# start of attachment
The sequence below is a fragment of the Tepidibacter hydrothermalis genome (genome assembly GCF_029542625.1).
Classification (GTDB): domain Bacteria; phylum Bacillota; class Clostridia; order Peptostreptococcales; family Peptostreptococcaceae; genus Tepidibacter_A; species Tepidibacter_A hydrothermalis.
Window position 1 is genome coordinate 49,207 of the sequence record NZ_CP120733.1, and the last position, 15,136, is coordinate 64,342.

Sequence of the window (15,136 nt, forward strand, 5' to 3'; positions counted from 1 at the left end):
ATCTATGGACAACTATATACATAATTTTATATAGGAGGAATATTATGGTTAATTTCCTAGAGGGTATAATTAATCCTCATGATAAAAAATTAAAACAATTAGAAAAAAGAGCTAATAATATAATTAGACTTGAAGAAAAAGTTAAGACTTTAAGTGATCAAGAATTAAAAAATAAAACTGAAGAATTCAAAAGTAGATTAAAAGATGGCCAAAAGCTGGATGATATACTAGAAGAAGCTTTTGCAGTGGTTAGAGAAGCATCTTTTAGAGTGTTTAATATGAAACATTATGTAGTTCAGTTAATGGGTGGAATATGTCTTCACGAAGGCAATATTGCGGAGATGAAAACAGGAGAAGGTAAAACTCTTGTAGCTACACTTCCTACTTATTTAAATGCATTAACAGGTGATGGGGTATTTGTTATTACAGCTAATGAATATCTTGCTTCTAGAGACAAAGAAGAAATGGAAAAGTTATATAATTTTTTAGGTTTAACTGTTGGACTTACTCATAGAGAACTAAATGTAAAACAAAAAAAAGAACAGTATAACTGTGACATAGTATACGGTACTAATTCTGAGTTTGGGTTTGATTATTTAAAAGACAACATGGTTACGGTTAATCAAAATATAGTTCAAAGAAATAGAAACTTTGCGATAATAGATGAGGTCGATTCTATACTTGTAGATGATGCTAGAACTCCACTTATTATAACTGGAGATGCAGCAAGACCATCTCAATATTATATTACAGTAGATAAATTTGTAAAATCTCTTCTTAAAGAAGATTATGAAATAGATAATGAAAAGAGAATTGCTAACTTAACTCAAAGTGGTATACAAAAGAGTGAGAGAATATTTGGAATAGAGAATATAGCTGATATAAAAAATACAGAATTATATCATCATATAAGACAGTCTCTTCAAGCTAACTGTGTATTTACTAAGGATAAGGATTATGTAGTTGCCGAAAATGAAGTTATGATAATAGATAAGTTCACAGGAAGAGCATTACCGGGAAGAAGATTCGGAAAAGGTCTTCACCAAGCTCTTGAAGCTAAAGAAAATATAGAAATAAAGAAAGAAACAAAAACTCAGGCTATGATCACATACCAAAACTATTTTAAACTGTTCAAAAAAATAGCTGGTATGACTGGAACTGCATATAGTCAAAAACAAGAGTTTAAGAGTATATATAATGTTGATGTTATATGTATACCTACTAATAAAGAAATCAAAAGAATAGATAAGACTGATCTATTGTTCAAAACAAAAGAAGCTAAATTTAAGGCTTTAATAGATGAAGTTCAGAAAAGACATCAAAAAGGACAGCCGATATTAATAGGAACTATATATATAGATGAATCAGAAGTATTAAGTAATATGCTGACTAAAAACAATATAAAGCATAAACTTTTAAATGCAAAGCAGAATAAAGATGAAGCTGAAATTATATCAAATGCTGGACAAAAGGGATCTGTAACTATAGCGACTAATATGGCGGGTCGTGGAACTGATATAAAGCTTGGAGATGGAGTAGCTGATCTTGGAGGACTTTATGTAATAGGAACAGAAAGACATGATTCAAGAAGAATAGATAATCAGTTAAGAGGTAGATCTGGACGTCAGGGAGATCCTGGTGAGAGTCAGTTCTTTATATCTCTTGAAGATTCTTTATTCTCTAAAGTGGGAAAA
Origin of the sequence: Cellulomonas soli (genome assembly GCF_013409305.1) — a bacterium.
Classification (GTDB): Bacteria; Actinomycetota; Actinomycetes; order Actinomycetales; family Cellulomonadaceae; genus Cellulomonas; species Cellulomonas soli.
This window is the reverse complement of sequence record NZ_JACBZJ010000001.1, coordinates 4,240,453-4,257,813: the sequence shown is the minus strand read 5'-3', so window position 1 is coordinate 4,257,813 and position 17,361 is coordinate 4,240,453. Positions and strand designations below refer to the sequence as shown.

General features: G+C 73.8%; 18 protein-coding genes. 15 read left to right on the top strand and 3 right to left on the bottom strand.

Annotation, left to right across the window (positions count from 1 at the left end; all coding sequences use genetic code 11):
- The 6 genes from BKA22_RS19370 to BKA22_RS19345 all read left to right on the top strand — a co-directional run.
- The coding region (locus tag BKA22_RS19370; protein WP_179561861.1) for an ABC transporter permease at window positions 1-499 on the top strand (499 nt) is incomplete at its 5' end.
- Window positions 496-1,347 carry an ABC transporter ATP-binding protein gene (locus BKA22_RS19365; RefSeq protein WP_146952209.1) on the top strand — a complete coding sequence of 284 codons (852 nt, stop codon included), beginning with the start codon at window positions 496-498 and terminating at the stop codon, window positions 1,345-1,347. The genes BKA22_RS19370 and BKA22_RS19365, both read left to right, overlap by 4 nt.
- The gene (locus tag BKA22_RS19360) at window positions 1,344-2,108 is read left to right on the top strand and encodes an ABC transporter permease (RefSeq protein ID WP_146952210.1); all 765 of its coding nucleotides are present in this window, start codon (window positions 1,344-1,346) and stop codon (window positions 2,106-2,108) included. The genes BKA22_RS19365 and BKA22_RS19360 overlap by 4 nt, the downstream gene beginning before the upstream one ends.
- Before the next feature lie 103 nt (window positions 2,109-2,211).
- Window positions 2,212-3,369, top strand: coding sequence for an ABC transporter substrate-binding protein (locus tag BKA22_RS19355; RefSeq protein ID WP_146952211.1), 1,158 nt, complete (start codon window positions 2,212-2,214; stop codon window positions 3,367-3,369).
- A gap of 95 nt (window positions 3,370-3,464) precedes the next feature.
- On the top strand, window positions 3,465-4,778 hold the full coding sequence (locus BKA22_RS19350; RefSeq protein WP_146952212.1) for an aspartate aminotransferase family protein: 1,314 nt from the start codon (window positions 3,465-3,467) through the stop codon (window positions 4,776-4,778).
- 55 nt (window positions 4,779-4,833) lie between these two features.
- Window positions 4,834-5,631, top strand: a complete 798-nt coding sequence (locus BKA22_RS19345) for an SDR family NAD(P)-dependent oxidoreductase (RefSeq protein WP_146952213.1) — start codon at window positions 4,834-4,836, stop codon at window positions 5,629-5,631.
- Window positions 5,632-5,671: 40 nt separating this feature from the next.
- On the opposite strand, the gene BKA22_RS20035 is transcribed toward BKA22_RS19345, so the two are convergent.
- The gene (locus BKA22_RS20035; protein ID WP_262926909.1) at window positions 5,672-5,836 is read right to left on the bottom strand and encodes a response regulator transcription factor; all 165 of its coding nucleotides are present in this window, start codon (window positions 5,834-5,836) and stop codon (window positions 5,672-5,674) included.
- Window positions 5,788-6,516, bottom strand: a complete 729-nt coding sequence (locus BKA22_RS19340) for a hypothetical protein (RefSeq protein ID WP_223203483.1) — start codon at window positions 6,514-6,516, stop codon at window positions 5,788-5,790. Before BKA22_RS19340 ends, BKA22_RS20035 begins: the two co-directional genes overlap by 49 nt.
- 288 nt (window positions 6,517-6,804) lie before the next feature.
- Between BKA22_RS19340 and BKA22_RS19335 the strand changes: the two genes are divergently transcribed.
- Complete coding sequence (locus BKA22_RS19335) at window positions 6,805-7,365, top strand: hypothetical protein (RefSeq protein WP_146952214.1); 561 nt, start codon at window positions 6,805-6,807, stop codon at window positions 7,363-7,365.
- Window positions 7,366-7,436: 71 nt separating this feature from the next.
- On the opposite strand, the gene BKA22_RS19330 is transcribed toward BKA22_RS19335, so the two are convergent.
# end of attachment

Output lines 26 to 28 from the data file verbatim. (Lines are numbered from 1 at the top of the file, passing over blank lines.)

- Between BKA22_RS19340 and BKA22_RS19335 the strand changes: the two genes are divergently transcribed.
- Complete coding sequence (locus BKA22_RS19335) at window positions 6,805-7,365, top strand: hypothetical protein (RefSeq protein WP_146952214.1); 561 nt, start codon at window positions 6,805-6,807, stop codon at window positions 7,363-7,365.
- Window positions 7,366-7,436: 71 nt separating this feature from the next.